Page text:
Rob Hornstra & Arnold van Bruggen – The Sochi Project

Opening: 24.10.2017, 7 pm
Talk: 24.10.2017, 8pm
Rob Hornstra will be present.
Exhibition: 25.10. – 2.12.2017

Kuabchara, ABKHAZIA, 2009 – Brothers Zashrikwa (17) and Edrese (14) pose proudly with a Kalashnikov on the sofa in their aunt and uncle’s house. They live in the Kodori Valley, a remote mountainous region on the border between Abkhazia and Georgia. In August 2008, Abkhazia gained control of the officially demilitarised Kodori Valley. The valley’s 2,000 Georgian inhabitants fled over the border. A few families refused to be driven out: ‘We are mountain people. Borders don’t mean very much to us. But if I had to choose between a Georgian and an Abkhazian passport, I would choose a Georgian one.’
© Rob Hornstra / Flatland Gallery

The Sochi Project: An Atlas of War and Tourism in the Caucasus

Photographer Rob Hornstra and journalist Arnold van Bruggen have been collaborating since 2009 to explore and document the turbulent region of Sochi, Russia. Over the course of five years and eleven visits, they practiced a form of “slow journalism” in order to delve deeply into the complexities of the area, and its remarkable transition in preparation to host the 2014 Olympic Winter Games. A subtropical Soviet- era resort on the Black Sea in the heart of the Caucasus region and far from central Moscow, Sochi lies in close proximity to the conflict zone of Abkhazia, and the impoverished, unstable republics of the North Caucasus. As a place where beach-tourism abuts terrorism, corruption, and poverty, it is full of contradictions. Not surprisingly, Hornstra and van Bruggen met with closed border crossings and overzealous law enforcement officers in the process of developing this project, and nearing its end, they were denied entrance to Russia.

Sukhum, ABKHAZIA, 2010 – The Sukhum Primate Center in Abkhazia is the oldest primate research laboratory in the world. Founded in the 1920s, the institute now strives for relevance amid Abkhazia’s struggle for independence from Georgia, dwindling funds, and the loss of a large portion of its animals to a modern lab in neighboring Russia. © Rob Hornstra / Flatland Gallery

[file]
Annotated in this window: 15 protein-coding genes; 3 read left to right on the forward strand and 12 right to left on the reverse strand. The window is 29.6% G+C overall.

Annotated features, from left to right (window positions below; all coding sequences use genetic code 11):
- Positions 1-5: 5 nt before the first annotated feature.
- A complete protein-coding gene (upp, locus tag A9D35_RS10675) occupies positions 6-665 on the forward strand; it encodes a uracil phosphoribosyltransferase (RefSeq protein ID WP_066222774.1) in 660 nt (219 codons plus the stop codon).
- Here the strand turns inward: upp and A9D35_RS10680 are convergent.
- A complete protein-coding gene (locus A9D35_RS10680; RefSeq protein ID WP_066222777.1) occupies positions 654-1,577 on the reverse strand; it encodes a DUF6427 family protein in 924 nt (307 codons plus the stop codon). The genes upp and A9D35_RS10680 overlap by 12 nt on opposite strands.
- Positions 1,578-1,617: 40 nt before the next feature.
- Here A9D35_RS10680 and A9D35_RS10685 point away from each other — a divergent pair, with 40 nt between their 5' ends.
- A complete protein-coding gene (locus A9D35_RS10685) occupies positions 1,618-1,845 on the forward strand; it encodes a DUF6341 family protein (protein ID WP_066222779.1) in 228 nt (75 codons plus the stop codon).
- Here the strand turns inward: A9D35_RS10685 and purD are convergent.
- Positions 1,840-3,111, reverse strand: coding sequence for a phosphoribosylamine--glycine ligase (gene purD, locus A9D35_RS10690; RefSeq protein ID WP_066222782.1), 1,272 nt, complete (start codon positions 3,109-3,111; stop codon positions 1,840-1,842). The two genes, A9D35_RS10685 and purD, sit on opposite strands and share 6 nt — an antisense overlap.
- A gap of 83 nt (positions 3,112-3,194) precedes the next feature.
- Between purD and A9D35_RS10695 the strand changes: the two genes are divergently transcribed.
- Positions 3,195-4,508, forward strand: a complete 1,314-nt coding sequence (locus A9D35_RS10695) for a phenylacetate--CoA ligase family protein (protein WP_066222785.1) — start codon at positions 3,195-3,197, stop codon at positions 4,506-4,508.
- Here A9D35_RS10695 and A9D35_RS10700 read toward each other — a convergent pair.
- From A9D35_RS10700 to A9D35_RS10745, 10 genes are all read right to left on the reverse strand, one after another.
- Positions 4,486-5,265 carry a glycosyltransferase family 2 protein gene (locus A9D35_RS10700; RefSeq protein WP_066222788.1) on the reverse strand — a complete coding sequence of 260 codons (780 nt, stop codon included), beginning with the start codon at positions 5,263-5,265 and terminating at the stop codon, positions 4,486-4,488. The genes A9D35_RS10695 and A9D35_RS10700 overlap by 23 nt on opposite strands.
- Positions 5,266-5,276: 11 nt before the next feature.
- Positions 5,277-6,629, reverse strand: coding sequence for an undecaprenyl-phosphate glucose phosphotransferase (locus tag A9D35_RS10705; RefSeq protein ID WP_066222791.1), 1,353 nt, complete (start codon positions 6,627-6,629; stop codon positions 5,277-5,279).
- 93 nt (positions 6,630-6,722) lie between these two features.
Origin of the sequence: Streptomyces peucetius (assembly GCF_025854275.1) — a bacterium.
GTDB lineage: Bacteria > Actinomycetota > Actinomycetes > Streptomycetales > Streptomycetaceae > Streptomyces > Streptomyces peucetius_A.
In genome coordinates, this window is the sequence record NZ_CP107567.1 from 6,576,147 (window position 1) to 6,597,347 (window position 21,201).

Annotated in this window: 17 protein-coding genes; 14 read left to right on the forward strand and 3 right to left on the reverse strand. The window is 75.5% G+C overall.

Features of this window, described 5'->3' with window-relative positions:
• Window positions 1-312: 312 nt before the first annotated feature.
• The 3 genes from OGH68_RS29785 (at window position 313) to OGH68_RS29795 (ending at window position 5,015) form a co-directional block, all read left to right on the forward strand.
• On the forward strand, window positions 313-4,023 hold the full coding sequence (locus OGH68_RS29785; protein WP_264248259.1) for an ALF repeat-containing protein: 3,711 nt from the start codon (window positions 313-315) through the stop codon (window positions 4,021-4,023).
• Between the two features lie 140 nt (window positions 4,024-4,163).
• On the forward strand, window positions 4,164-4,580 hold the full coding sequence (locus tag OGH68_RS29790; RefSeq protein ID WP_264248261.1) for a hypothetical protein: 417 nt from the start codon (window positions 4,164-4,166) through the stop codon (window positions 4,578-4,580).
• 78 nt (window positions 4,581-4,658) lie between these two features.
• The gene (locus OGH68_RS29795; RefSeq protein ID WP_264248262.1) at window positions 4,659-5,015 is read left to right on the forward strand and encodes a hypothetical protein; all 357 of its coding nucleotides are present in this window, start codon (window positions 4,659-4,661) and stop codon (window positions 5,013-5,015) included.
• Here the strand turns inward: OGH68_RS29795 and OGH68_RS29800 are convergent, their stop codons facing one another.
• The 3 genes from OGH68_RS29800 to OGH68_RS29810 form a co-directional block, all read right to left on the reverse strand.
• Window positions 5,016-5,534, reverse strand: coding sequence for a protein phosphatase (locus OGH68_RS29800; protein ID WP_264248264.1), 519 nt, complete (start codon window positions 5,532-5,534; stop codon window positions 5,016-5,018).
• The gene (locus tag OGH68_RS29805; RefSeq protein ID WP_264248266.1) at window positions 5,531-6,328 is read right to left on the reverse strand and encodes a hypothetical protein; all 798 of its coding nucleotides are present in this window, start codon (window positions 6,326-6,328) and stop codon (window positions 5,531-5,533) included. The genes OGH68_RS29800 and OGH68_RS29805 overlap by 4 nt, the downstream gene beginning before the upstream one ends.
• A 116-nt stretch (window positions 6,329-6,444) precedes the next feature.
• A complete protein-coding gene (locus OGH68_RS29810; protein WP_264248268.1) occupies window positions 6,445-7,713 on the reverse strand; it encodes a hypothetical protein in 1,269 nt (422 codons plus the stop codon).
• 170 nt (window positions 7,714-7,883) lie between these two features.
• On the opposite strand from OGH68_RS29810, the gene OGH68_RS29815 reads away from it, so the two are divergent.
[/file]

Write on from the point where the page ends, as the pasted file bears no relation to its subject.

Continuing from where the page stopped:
Through photographs, texts, videos, and books, Hornstra and van Bruggen draw viewers into the story of Sochi and the Caucasus, focusing on evocative individual narratives that collectively chronicle larger issues. Along with their accompanying hardcover book of the same title, The Sochi Project: An Atlas of War and Tourism in the Caucasus, this exhibition unpacks the story of Russia’s continuing search for a post-Soviet identity. In the process, Hornstra and van Bruggen expose the far-reaching implications of international political and economic decisions as they meet with local conditions.

Eshera, ABKHAZIA, 2010 – The second time we visit Mikhail Yefremovich Zetunyan (88) in his house with a magnificent view of the Black Sea. Despite the subtropical climate and stunning location most of the houses in Eshera are empty. During the war with Georgia in 1993, all the ethnic Georgians were driven out. Young village residents were killed in the fighting. Only a quarter of the village’s population remains. There are simply not enough people to keep the village going, leaving everything to fall into further disrepair. Mikhail Yefremovich doesn’t care. He feels his time has come and is busy making his own coffin.
© Rob Hornstra/INSTITUTE

This exhibition at foto-forum offers a glimpse of Abkhazia, one of the three explored regions within The Sochi Project.

Tkuarchal, ABKHAZIA, 2010 – Tribute to victims of war in the cultural palace in Kuarchal. During the War in Abkhazia (1992-3), Tkuarchal withheld, through Russian humanitarian and military aid, an uneasy siege by the Georgian forces. Since 1995 it is the centre of the newly-formed Tkvarcheli district.The town’s population was 21,744 in 1989. The three main ethnic groups were Abkhaz (42.3%), Russians (24.5%) and Georgians (23.4%). As a result of the War in Abkhazia the town’s industries all but stopped and its population decreased greatly and according to the 2003 census data its population was 4,786. © Rob Hornstra / Flatland Gallery

 

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